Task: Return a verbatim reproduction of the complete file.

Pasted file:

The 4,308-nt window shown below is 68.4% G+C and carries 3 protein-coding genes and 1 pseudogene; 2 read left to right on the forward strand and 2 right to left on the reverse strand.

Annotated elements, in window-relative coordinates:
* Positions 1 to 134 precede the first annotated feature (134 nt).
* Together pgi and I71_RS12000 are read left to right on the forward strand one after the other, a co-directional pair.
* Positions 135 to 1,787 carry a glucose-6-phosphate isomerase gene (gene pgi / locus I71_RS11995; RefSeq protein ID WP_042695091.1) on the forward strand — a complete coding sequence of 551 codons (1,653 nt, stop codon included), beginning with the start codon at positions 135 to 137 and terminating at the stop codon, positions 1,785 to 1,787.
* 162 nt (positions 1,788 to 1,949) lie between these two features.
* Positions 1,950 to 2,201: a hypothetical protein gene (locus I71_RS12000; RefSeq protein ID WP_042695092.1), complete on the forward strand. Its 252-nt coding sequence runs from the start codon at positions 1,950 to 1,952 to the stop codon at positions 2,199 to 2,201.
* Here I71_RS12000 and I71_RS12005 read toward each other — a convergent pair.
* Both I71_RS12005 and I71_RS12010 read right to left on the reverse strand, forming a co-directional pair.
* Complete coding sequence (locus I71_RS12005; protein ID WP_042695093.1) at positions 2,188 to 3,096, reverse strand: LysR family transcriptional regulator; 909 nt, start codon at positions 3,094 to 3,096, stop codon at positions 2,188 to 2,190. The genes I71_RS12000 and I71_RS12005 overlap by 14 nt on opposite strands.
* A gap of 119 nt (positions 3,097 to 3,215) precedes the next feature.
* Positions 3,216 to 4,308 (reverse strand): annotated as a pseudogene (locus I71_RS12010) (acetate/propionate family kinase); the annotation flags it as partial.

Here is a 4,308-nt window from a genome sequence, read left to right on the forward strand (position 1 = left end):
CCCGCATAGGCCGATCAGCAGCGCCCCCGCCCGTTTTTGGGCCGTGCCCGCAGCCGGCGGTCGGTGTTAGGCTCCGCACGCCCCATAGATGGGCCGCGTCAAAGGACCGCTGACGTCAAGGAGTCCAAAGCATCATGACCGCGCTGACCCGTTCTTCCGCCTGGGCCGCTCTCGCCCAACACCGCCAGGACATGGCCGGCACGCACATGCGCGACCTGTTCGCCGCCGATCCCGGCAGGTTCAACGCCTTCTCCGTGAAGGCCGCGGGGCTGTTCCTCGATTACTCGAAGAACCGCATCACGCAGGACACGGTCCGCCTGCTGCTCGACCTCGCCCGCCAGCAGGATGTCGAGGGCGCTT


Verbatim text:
The 4,308-nt window shown below is 68.4% G+C and carries 3 protein-coding genes and 1 pseudogene; 2 read left to right on the forward strand and 2 right to left on the reverse strand.

Annotated elements, in window-relative coordinates:
* Positions 1 to 134 precede the first annotated feature (134 nt).
* Together pgi and I71_RS12000 are read left to right on the forward strand one after the other, a co-directional pair.
* Positions 135 to 1,787 carry a glucose-6-phosphate isomerase gene (gene pgi / locus I71_RS11995; RefSeq protein ID WP_042695091.1) on the forward strand — a complete coding sequence of 551 codons (1,653 nt, stop codon included), beginning with the start codon at positions 135 to 137 and terminating at the stop codon, positions 1,785 to 1,787.
* 162 nt (positions 1,788 to 1,949) lie between these two features.
* Positions 1,950 to 2,201: a hypothetical protein gene (locus I71_RS12000; RefSeq protein ID WP_042695092.1), complete on the forward strand. Its 252-nt coding sequence runs from the start codon at positions 1,950 to 1,952 to the stop codon at positions 2,199 to 2,201.
* Here I71_RS12000 and I71_RS12005 read toward each other — a convergent pair.
* Both I71_RS12005 and I71_RS12010 read right to left on the reverse strand, forming a co-directional pair.
* Complete coding sequence (locus I71_RS12005; protein ID WP_042695093.1) at positions 2,188 to 3,096, reverse strand: LysR family transcriptional regulator; 909 nt, start codon at positions 3,094 to 3,096, stop codon at positions 2,188 to 2,190. The genes I71_RS12000 and I71_RS12005 overlap by 14 nt on opposite strands.
* A gap of 119 nt (positions 3,097 to 3,215) precedes the next feature.
* Positions 3,216 to 4,308 (reverse strand): annotated as a pseudogene (locus I71_RS12010) (acetate/propionate family kinase); the annotation flags it as partial.

Here is a 4,308-nt window from a genome sequence, read left to right on the forward strand (position 1 = left end):
CCCGCATAGGCCGATCAGCAGCGCCCCCGCCCGTTTTTGGGCCGTGCCCGCAGCCGGCGGTCGGTGTTAGGCTCCGCACGCCCCATAGATGGGCCGCGTCAAAGGACCGCTGACGTCAAGGAGTCCAAAGCATCATGACCGCGCTGACCCGTTCTTCCGCCTGGGCCGCTCTCGCCCAACACCGCCAGGACATGGCCGGCACGCACATGCGCGACCTGTTCGCCGCCGATCCCGGCAGGTTCAACGCCTTCTCCGTGAAGGCCGCGGGGCTGTTCCTCGATTACTCGAAGAACCGCATCACGCAGGACACGGTCCGCCTGCTGCTCGACCTCGCCCGCCAGCAGGATGTCGAGGGCGCTT